An average from those sprints is the team’s basic velocity.
In a simple example below, the team had 3 sprints with all developers present. We have no other information about any significant disturbance. We can consider those sprints as representative of the team velocity. An average from sprints 112, 113, and 115 is 29.
Vacation, new member onboarding, and the best sprint with new member performing are not representative.
Velocity is for the team only!
Use the sum of story points only to know the velocity of the whole team.
Never compare the velocity of individuals to each other and to them selfs on the span of time.
It can not be a tool to measure performance. That kind of approach only leads to misunderstandings, underperformance, and team disintegration.
What do we track velocity for?
Velocity is changing all the time. We have to keep an eye on it!
In scrum, we have to be able to plan our sprints. In order to do that we have to know how fast we can deliver desired features.
Based on past velocity data and some other factors that I described in How to calculate the capacity – we can plan an iteration with a high probability of success.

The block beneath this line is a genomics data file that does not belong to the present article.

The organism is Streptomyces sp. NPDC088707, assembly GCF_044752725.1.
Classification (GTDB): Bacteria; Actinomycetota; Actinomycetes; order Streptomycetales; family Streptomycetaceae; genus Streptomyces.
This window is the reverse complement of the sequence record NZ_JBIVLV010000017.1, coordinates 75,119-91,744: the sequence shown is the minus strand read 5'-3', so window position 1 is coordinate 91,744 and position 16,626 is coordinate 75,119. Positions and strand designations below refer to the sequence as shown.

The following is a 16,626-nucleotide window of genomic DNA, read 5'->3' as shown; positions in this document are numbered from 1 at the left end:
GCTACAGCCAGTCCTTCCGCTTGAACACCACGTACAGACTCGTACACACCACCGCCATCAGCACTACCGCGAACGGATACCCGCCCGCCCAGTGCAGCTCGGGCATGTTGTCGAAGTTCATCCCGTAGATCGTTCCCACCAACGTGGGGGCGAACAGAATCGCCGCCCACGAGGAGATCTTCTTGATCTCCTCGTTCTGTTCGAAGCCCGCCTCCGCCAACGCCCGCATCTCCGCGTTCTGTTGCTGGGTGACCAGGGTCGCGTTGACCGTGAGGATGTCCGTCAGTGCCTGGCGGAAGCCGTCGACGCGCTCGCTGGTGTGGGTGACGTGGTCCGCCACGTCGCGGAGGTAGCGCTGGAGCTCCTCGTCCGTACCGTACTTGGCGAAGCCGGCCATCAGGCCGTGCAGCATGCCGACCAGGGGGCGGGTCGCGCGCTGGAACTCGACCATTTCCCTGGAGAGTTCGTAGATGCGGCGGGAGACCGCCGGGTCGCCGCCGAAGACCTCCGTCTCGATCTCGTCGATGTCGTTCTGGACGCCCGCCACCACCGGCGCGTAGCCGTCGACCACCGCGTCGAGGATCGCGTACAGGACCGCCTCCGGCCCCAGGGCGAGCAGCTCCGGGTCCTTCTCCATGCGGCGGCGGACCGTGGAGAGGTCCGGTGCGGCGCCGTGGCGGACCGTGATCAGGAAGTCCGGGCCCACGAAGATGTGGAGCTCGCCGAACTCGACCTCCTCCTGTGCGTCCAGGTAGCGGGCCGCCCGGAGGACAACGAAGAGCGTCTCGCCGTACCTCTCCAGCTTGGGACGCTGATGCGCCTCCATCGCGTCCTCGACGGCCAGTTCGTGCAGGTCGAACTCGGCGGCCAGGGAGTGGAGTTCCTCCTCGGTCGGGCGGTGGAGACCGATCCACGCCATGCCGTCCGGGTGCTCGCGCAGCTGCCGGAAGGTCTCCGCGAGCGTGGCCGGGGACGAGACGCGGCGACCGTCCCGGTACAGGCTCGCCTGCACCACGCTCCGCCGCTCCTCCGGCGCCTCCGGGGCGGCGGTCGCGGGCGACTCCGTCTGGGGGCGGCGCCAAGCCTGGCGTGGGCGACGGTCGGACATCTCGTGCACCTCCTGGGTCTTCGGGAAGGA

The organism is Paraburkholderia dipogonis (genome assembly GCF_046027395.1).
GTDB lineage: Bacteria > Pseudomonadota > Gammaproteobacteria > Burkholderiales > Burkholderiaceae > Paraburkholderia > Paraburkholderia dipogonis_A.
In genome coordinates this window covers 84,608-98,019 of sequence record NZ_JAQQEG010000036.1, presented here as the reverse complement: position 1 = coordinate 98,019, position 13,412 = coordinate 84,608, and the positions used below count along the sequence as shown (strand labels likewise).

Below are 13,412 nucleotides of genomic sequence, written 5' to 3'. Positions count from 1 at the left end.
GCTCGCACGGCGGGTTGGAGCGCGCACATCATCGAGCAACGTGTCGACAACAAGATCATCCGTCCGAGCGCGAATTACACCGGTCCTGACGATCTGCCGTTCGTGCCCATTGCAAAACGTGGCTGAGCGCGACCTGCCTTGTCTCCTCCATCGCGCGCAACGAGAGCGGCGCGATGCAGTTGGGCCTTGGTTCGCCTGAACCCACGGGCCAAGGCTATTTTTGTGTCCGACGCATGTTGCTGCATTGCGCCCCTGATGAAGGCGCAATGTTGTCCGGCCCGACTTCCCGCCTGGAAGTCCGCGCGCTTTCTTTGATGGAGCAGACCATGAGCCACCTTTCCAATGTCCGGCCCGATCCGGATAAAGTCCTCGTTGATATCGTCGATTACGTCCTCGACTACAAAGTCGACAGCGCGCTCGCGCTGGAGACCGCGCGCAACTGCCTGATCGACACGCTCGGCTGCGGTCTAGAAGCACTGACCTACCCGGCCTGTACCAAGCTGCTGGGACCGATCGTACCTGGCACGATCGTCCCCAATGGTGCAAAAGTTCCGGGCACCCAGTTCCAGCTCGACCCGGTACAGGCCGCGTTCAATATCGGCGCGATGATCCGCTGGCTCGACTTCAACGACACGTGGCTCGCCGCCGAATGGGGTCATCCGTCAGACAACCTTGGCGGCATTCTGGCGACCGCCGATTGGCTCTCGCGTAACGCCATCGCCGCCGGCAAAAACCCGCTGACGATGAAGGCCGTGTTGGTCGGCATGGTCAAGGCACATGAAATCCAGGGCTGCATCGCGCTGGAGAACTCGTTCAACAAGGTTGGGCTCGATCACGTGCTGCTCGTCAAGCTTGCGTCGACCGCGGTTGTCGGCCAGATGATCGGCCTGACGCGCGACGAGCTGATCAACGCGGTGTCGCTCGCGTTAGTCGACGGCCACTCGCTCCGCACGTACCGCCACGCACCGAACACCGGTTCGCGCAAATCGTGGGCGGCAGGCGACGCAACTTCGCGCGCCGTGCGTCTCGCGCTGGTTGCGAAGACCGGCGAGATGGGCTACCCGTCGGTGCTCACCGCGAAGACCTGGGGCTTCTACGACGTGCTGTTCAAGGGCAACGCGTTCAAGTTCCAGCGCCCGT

If a team can estimate work with high probability and has a steady velocity then the organization has the ability to estimate the time it needs to deliver a certain solution. It would still be an approximation but with a proper buffer, it is a good place to start contract negotiations.
The velocity alone can’t tell you much about the team when searching for improvements. However, if you combine it with additional data you can possess a more complete view of what type of improvements a team needs.
Besides velocity that is completed work, for every sprint you should also track:
- amount of planned work
- amount of unfinished work